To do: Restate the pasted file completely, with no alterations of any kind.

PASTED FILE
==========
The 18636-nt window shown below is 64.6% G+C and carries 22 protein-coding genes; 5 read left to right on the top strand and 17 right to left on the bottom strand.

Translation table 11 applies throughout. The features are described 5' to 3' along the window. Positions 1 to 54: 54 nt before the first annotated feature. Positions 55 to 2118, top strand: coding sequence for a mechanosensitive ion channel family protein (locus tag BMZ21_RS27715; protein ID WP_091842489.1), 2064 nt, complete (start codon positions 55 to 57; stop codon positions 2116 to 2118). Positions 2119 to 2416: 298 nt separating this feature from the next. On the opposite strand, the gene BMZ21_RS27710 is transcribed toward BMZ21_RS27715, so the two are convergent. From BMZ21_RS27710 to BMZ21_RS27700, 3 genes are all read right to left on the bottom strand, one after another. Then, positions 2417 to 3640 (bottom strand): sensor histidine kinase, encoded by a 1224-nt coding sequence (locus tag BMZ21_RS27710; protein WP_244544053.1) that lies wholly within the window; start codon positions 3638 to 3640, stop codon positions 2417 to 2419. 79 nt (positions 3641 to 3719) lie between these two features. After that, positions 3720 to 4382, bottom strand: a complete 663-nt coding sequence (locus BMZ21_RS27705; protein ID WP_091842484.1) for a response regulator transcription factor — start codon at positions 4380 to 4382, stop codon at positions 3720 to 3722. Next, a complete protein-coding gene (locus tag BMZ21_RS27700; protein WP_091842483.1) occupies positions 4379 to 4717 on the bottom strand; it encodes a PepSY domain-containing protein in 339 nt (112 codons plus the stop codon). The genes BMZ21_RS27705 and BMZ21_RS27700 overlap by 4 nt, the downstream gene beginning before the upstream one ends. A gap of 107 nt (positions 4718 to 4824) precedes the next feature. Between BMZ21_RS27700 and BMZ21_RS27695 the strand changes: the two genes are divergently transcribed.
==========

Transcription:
The 18636-nt window shown below is 64.6% G+C and carries 22 protein-coding genes; 5 read left to right on the top strand and 17 right to left on the bottom strand.

Translation table 11 applies throughout. The features are described 5' to 3' along the window. Positions 1 to 54: 54 nt before the first annotated feature. Positions 55 to 2118, top strand: coding sequence for a mechanosensitive ion channel family protein (locus tag BMZ21_RS27715; protein ID WP_091842489.1), 2064 nt, complete (start codon positions 55 to 57; stop codon positions 2116 to 2118). Positions 2119 to 2416: 298 nt separating this feature from the next. On the opposite strand, the gene BMZ21_RS27710 is transcribed toward BMZ21_RS27715, so the two are convergent. From BMZ21_RS27710 to BMZ21_RS27700, 3 genes are all read right to left on the bottom strand, one after another. Then, positions 2417 to 3640 (bottom strand): sensor histidine kinase, encoded by a 1224-nt coding sequence (locus tag BMZ21_RS27710; protein WP_244544053.1) that lies wholly within the window; start codon positions 3638 to 3640, stop codon positions 2417 to 2419. 79 nt (positions 3641 to 3719) lie between these two features. After that, positions 3720 to 4382, bottom strand: a complete 663-nt coding sequence (locus BMZ21_RS27705; protein ID WP_091842484.1) for a response regulator transcription factor — start codon at positions 4380 to 4382, stop codon at positions 3720 to 3722. Next, a complete protein-coding gene (locus tag BMZ21_RS27700; protein WP_091842483.1) occupies positions 4379 to 4717 on the bottom strand; it encodes a PepSY domain-containing protein in 339 nt (112 codons plus the stop codon). The genes BMZ21_RS27705 and BMZ21_RS27700 overlap by 4 nt, the downstream gene beginning before the upstream one ends. A gap of 107 nt (positions 4718 to 4824) precedes the next feature. Between BMZ21_RS27700 and BMZ21_RS27695 the strand changes: the two genes are divergently transcribed.